Like that infinitely memeable Alan Moore quote about conspiracies, Vic Sage’s faith that “everything is connected” as Jeff Lemire so aptly puts is a child’s blanket (Or prayer) in the face of a hurricane because, as Moore states, “the world is rudderless”. Lemire, Denys Cowan, Bill Sienkiewicz, and Chris Sotomayor show the loose and futile nature of Sage’s faith in underlying order through non-linear storytelling and a series of catastrophes to match the impressionist, scratchy art and muted palette. The Question: The Deaths of Vic Sage #3 is the best issue of the series yet, and I’m excited to see how they put all the threads, timelines, Vic Sages, Questions, and questions in The Question: The Deaths of Vic Sage‘s finale

Story: Jeff Lemire Pencils: Denys Cowan  Inks: Bill Sienkiewicz
Colors: Chris Sotomayor Letters: Willie Schubert
Story: 8.5 Art: 9.3 Overall: 8.9 Recommendation: Buy

DC Comics/Black Label provided Graphic Policy with a FREE copy for review


Purchase: comiXologyAmazonKindleTFAWZeus Comics

Preview: The Question: The Deaths of Vic Sage #3

The Question: The Deaths of Vic Sage #3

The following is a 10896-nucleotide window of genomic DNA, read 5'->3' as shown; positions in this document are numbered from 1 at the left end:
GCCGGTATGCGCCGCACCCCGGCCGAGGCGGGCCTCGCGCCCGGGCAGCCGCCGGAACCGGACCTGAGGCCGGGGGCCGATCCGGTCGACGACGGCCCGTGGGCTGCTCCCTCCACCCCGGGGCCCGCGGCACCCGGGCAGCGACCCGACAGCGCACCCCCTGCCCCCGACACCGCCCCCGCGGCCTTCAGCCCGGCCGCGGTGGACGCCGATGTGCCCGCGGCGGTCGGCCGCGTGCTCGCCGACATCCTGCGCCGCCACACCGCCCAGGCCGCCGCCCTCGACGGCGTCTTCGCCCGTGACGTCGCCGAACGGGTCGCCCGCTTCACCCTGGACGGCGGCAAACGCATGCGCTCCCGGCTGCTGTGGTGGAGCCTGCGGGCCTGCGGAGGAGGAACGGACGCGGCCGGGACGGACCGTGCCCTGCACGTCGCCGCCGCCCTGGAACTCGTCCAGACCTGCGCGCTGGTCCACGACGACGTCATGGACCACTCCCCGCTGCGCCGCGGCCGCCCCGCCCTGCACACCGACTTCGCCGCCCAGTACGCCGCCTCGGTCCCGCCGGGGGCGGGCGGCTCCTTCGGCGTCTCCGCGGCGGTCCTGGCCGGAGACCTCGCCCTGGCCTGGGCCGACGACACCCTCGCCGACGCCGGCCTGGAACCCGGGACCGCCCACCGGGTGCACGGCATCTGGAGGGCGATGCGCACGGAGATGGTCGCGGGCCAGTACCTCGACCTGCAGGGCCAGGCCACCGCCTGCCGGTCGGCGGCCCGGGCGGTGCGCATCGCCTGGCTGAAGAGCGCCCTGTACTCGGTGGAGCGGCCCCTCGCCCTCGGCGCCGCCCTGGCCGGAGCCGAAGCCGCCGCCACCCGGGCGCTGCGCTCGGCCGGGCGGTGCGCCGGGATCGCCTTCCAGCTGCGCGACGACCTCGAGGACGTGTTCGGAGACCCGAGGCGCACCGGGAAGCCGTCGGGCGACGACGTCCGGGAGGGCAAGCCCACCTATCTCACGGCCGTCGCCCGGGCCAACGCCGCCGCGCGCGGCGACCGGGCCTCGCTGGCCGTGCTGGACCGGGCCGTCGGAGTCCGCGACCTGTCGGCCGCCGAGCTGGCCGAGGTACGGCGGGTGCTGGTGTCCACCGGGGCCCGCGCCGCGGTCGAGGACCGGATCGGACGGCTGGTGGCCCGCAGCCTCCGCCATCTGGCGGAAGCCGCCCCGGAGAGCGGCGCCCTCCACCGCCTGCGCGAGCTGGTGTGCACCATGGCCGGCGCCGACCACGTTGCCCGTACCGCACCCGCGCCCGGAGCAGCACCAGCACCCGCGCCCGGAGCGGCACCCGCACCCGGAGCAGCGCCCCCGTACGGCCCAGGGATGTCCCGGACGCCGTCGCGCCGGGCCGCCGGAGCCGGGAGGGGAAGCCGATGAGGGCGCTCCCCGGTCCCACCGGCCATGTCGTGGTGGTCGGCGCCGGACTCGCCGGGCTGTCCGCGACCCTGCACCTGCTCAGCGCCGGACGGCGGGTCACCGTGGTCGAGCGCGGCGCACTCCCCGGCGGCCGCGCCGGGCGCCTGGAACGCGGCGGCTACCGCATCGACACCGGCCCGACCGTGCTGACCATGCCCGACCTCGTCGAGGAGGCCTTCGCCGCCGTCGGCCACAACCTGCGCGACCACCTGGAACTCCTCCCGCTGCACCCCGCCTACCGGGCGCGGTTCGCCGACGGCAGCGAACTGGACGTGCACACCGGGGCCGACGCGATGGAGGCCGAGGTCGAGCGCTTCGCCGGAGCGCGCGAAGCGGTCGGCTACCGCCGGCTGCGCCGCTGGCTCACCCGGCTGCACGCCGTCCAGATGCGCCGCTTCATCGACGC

(W) Jeff Lemire (A/CA) Denys Cowan, Bill Sienkiewicz
In Shops: Jun 17, 2020
SRP: $6.99

DC BLACK LABEL AGES 17+
It’s 1941, and Hub City is on the brink of a world war…and private eye Charlie Sage is on the brink of unraveling an enormous conspiracy! If he could just get that mysterious dame in red to talk-and keep his kneecaps intact, what with that strike-busting muscle coming up behind him-then maybe, just maybe, he can break the terrible cycle that keeps leading him back, through the ages, to his own death… 8.5″ x 10.875″

The Question: The Deaths of Vic Sage #3

Preview: Vampirella (Vol. 5) #8

Vampirella (Vol. 5) #8

writer: Christopher Priest
artist: Giovanni Timpano, Ergün Gündüz
covers: Denys Cowan (A), Alitha Martinez (B), Mark Beachum (C), Afua Richardson “Surprise” Cover (D), Mai S. Cosplay (E), Fay Dalton (F), Guillem March (G), Ergün Gündüz (H)
Lucio Parrillo (RI), Denys Cowan (RI/BW), Mai S. Cosplay (RI/Virgin), Ergün Gündüz (RI/Virgin), Guillem March (RI/Virgin), Lucio Parrillo (RI/BW), Icon Edition Cover: Louis Small, Jr. (RI), Icon Edition Cover: Mark Beachum (RI), Lucio Parrillo CGC-Graded Cover
FC | 32 pages | Horror | $3.99 | Teen+